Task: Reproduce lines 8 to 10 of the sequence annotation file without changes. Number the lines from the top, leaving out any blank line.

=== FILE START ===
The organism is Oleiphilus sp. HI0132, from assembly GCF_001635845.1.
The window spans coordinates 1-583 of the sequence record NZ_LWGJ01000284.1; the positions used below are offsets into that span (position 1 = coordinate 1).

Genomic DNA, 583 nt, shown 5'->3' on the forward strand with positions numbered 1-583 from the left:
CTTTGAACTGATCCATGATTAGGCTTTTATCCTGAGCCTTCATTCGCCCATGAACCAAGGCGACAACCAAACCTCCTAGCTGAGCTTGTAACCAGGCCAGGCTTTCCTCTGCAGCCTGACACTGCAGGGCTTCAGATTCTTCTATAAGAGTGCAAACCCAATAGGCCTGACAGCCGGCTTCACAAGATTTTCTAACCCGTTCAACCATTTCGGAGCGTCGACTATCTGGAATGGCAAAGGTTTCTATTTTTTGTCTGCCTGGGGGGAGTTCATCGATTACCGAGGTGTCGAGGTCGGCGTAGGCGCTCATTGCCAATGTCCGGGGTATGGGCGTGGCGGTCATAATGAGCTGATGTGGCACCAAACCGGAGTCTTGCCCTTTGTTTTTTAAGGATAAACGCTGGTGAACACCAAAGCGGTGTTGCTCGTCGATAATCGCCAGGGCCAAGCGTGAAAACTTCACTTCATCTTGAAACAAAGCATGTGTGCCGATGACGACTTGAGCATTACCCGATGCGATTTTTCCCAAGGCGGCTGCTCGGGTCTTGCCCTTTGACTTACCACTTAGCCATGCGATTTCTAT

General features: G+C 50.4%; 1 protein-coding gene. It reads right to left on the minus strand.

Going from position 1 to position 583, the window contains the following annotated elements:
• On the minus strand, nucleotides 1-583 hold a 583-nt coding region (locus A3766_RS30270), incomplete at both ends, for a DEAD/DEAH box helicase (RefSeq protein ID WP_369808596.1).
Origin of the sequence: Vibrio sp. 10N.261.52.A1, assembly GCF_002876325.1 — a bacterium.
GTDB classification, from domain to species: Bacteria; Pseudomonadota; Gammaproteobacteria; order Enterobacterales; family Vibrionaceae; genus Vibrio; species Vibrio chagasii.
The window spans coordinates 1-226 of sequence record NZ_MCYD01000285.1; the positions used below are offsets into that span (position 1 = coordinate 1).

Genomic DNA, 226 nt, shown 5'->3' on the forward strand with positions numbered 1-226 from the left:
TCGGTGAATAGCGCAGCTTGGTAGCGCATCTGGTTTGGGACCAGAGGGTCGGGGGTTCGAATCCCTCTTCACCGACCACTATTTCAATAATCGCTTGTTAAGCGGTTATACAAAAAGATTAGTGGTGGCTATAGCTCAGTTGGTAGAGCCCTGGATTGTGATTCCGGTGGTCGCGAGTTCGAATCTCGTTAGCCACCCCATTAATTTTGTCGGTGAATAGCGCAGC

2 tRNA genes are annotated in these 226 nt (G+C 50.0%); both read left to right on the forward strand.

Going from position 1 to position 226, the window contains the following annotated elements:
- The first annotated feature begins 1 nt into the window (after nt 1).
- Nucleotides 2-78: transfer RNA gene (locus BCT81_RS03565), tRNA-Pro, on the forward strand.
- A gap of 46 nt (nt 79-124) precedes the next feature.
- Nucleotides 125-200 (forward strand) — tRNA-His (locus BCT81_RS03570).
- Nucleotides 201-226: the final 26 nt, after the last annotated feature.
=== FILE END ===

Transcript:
Origin of the sequence: Vibrio sp. 10N.261.52.A1, assembly GCF_002876325.1 — a bacterium.
GTDB classification, from domain to species: Bacteria; Pseudomonadota; Gammaproteobacteria; order Enterobacterales; family Vibrionaceae; genus Vibrio; species Vibrio chagasii.
The window spans coordinates 1-226 of sequence record NZ_MCYD01000285.1; the positions used below are offsets into that span (position 1 = coordinate 1).